"I highly do not believe that my dad had murdered my mom," Thomas Peterson, 16, told CBS' "The Early Show." "Because, first off, he wasn't there. He was with us during that period of time."
Peterson, a former duty sergeant for the Bolingbrook Police Department, was the first officer to respond to the scene of Savio's death. His nearly-three-decade career in law enforcement ended when he stepped down after Stacy Peterson disappeared.
Brodsky said he had not spoken with his client as of late Thursday night, but expected to speak with him Friday.
Doman told ABC News she hated watching Drew Peterson walking around freely and seemingly basking in the media limelight in the year and a half since Stacy Peterson vanished, an event that inflamed her own family's suspicions about Peterson regarding her sister's death.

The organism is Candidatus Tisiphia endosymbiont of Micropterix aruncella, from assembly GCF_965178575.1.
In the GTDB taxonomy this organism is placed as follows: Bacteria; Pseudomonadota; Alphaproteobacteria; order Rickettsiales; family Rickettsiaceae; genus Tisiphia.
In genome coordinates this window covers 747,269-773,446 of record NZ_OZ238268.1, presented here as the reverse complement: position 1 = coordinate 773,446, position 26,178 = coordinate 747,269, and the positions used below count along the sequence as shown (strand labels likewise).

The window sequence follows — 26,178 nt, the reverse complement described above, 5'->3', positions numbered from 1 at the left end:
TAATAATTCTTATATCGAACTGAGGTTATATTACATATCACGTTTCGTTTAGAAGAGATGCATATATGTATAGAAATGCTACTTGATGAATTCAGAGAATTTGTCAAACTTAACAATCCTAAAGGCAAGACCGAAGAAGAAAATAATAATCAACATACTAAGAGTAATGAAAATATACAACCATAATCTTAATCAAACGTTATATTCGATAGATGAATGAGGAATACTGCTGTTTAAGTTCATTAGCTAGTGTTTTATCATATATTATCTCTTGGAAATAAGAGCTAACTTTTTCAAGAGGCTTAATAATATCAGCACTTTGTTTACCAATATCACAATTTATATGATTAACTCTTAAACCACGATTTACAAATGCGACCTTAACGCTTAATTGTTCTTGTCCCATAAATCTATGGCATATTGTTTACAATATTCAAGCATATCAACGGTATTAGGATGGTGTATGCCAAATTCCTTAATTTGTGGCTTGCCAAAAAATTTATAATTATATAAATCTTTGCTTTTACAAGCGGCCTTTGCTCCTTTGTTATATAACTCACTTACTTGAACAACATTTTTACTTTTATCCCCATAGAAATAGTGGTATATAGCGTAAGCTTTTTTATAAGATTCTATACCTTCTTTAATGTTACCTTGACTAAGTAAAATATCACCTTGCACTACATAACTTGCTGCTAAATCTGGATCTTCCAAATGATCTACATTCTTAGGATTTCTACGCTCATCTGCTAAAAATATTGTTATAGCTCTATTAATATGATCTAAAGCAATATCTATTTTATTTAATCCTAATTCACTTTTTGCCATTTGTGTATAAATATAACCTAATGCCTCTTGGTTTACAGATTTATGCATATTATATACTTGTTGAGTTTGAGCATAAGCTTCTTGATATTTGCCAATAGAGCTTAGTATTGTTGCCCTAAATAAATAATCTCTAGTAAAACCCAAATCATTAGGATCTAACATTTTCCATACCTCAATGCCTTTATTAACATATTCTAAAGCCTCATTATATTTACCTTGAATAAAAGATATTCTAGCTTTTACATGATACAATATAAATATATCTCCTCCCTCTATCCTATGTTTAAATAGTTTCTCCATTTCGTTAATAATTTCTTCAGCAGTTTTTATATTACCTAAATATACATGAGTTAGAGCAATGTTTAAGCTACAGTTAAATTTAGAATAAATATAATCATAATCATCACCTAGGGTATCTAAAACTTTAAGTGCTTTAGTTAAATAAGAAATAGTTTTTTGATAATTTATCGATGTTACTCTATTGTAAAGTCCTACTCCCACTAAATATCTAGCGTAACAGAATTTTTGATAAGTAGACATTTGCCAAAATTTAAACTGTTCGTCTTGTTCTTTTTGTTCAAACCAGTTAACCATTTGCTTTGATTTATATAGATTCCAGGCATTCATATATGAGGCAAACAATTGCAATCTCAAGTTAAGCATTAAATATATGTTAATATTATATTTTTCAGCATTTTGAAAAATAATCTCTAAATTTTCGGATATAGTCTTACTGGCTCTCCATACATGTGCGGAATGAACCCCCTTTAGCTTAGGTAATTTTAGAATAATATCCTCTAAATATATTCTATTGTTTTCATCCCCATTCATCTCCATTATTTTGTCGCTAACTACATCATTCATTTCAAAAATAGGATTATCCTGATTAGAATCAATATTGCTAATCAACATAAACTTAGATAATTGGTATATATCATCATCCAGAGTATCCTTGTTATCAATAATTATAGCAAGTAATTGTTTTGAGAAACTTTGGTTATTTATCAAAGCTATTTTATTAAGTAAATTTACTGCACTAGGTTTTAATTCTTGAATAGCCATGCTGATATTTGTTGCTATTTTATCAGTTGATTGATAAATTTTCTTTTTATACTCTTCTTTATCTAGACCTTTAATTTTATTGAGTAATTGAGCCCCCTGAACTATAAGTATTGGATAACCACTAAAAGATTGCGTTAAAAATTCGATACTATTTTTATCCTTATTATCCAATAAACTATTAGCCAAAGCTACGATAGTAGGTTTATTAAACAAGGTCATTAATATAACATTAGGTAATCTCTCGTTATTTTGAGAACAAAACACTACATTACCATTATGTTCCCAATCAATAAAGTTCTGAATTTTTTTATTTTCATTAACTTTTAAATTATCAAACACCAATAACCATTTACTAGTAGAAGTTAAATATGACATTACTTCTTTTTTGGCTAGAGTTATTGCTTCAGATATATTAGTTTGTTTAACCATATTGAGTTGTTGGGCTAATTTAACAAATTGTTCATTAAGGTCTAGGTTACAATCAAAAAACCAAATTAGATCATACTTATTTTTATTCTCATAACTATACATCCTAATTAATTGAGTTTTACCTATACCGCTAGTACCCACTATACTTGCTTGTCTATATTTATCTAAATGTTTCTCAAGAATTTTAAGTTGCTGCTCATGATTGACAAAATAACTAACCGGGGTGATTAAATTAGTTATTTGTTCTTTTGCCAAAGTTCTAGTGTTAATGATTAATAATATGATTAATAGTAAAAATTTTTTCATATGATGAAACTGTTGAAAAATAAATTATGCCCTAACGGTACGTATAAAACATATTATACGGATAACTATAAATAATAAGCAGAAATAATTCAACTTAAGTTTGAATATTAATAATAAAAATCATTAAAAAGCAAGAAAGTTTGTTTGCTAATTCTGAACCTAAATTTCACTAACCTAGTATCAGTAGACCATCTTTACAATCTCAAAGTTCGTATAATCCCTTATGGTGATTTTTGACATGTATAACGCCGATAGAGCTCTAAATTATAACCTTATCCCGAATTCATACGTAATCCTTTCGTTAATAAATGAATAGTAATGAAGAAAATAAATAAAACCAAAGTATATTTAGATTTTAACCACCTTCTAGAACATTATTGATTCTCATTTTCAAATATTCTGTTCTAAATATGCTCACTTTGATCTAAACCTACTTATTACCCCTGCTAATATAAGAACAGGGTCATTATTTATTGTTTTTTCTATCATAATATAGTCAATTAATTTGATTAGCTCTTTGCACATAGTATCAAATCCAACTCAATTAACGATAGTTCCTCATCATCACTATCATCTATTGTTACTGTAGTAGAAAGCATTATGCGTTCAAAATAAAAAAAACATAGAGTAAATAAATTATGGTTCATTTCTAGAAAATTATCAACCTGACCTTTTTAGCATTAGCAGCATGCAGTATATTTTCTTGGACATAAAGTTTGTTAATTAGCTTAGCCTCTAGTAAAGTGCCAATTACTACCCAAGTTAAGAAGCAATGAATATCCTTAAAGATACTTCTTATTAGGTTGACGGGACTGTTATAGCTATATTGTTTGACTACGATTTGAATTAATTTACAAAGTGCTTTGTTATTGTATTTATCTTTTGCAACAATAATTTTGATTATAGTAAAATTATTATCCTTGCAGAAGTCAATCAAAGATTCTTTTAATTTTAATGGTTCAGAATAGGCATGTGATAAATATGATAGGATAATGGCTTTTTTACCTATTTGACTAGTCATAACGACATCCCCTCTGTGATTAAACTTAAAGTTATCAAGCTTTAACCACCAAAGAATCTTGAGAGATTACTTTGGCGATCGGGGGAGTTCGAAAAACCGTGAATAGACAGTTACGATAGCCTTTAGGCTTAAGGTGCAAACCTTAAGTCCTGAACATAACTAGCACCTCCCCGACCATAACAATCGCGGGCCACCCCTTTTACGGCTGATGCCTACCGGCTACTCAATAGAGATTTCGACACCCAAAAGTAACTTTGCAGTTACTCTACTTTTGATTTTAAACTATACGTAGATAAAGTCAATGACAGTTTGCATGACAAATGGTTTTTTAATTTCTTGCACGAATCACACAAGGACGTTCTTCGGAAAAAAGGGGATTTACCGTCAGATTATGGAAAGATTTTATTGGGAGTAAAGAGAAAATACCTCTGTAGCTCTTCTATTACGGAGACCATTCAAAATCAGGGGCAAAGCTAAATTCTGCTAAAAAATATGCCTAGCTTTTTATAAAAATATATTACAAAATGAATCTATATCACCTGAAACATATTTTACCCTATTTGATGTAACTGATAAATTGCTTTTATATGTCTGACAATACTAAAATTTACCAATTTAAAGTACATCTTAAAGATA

Doman added that she hoped now "he's eating oatmeal" in jail.
She knew Peterson's arrest was coming because she had been working with authorities, and she hoped justice would finally be done.
May 13 would have been Kathleen Savio's 46th birthday, her sister noted. Every year, she said, family members visit her grave and relive the pain of her death. This year, she added, there will be some relief.
Kathleen Savio's brother Nick was clearly pleased with the arrest.
"This is step one. Step two would be a conviction so my sister can rest in peace," Nick Savio told "GMA."
Savio's divorce from Peterson was nearly complete at the time of her death. She had received an order of protection in 2002 against Peterson, alleging a pattern of physical abuse and threats.